Seven Congress Members of Parliament (MPs) will be heading to Delhi tomorrow morning with resignation letters addressed to the Lok sabha speaker but will hand it over to Congress President Sonia Gandhi.
These MPs of the ruling party are bearing the brunt of anger at the Centre's failure to deliver on the promise that it would take a decision on statehood for Telangana by January 28. On Sunday, a day before the deadline that Home Minister Sushil Kumar Shinde had set last month, senior minister Ghulam Nabi Azad said the government would need more consultations on the politically and emotionally sensitive issue.
Madhu Yaski Goud, a Congress MP from Telangana said, "They are attacking our houses, they are abusing our families, they are threatening that no MP, MLA or minister can enter the villages. We discussed and we will bring it to the notice of our leader.''
There were huge protests in the state yesterday, with pro-Telangana protesters in Hyderabad clashing with the police as they made their way to Indira Park, where the Telangana Joint Action Commitee had asked activists to gather. Political parties like the Telangana Rashtra Samithi and BJP, which unequivocally support splitting the state too were part of the protest, where K. Chandrasekhar Rao, who heads the TRS, said, "We are demanding the resignation of all the Telangana Congress public representatives. When Andhra leaders can threaten, why not us. If they don't quit, they will face the wrath of the people.''
While the Congress' Telanagana MPs are slated to resign tomorrow, ministers from the region in the Kiran Kumar Reddy government in the state have so far said they will not quit. The Congress goverment in Andhra Pradesh has a razor-thin majority - 148 MLAs with the halfway mark in the 294-seat House at 147 - and the resignation of even two legislators would threaten its stability.
Like some other political parties, the Congress is deeply divided on the issue in the state. Leaders from the Telangana region want the state split; those from coastal Andhra or the Rayalaseema regions are opposed to it.
Angry pro-Telangana activists have accused the Congress of betraying the people of the region. A lawyer has filed a petition in a Ranga Reddy court yesterday, alleging that Home Minister Shinde and Finance Minister P Chidambaram had "cheated" the people by going back on their word. The court has ordered the police to register a case.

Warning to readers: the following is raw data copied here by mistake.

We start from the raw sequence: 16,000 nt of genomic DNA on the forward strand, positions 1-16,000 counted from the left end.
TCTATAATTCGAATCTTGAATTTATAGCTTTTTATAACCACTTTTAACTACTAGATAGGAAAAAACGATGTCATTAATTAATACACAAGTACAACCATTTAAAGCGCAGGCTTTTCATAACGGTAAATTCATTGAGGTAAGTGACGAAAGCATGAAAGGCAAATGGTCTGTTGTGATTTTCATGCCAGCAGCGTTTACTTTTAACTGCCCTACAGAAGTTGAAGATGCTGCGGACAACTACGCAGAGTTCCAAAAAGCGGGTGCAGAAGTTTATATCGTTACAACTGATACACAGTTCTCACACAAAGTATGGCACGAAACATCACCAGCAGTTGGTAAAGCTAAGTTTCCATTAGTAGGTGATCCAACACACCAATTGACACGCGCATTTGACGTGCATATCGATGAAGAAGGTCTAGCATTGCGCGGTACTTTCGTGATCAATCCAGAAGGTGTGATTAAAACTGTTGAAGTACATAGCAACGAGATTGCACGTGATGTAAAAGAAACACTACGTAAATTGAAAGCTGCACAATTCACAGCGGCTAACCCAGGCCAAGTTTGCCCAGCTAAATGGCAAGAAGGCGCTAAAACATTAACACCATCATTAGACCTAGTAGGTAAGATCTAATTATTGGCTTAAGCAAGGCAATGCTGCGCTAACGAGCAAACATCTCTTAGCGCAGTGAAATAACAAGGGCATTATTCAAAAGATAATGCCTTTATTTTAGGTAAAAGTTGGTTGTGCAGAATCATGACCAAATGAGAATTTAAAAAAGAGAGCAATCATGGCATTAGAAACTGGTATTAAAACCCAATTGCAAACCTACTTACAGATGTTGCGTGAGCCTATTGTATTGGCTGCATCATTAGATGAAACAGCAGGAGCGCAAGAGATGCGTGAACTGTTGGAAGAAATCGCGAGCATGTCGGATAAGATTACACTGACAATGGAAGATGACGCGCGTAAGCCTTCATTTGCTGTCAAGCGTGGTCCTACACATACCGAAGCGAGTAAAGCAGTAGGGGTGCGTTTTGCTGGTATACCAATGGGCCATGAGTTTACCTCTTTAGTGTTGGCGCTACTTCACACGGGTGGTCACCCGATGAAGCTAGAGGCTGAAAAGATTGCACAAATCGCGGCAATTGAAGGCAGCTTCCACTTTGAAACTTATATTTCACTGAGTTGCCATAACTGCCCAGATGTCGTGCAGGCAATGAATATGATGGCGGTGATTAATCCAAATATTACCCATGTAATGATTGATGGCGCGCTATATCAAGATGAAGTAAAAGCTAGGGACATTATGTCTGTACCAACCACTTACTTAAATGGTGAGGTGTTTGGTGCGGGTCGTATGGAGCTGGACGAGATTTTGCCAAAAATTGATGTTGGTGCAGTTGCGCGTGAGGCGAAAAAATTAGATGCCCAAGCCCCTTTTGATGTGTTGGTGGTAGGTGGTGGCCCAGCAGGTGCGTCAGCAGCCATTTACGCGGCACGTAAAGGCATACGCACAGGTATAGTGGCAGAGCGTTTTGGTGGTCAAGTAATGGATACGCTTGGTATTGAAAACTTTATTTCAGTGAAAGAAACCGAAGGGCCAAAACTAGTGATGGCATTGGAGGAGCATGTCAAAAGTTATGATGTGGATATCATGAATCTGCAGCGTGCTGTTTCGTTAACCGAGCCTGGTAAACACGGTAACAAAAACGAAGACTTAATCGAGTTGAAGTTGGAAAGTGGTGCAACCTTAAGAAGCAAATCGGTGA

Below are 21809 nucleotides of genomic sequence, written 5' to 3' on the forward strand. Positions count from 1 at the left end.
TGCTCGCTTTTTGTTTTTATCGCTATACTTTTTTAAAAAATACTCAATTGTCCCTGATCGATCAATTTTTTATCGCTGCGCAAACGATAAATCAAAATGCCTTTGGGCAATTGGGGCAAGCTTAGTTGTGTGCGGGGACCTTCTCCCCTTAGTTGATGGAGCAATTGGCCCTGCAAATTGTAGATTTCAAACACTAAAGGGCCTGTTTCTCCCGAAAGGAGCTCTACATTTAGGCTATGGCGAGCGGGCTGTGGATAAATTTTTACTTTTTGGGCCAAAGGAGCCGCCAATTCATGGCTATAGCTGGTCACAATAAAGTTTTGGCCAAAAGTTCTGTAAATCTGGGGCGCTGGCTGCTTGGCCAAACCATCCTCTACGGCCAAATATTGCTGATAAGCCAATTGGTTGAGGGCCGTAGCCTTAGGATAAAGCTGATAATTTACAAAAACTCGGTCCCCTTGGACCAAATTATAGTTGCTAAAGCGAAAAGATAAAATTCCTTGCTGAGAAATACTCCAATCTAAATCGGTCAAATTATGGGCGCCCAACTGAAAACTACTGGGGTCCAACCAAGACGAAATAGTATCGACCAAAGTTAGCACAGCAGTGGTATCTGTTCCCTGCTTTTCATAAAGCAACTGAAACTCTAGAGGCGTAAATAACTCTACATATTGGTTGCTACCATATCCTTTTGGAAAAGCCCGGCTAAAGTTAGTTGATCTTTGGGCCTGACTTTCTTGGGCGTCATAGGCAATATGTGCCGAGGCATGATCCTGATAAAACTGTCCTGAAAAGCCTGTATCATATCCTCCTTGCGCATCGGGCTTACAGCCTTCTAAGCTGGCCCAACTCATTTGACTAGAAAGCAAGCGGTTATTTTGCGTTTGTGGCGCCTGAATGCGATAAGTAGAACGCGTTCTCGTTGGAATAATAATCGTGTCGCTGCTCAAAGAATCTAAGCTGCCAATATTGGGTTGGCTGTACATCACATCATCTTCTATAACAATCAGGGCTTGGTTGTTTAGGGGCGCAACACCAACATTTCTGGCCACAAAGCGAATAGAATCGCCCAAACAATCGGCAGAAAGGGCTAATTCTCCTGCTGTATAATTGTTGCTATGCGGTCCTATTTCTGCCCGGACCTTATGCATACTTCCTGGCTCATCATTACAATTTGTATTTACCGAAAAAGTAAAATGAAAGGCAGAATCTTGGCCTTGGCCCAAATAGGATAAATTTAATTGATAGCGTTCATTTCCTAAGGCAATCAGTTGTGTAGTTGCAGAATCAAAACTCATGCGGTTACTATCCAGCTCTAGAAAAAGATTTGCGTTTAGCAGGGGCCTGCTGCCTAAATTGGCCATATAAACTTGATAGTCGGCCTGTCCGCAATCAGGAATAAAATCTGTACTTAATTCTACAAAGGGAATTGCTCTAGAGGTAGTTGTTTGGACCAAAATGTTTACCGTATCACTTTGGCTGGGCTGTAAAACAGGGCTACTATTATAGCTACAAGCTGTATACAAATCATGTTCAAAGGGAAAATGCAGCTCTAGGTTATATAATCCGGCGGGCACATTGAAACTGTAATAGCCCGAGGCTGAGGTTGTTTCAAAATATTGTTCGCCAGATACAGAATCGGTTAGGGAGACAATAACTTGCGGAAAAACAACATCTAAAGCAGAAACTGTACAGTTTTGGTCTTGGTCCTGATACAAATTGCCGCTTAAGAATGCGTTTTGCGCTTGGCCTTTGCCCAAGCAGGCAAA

In December 2009, after a lengthy hunger fast by KCR found huge support, then Home Minister P Chidambaram had, in a surprise midnight announcement, said Telangana would be a state on its own. Violent protests in non-Telangana areas and a chorus of criticism by their leaders surprised the Centre. Many parties which had backed the division of the state rescinded their support and the decision to create a new state was suspended.
Last month, representatives of eight parties in the state were invited to Delhi for an all-party meeting by Mr Shinde, who promised a decision by January 28. But yesterday, Ghulam Nabi Azad said the Centre will consult again with leaders from the three regions of Andhra Pradesh. "There is no deadline, but the talks will be held as soon as possible," he said.
Critics of the Central government attribute its indecision on calculations for next year's general elections. Andhra Pradesh, which sends 42 members to the Lok Sabha, will play a starring role in deciding whether the Congress returns to power - 17 of the state's 42 seats are in Telangana. It is wary of the obvious popularity of former Congress leader Jagan Mohan Reddy, who founded his own party in 2011. Mr Reddy's father, YSR, who was chief minister when he died in a helicopter crash in 2009, was given all the credit for the Congress winning 156 seats in that year's general elections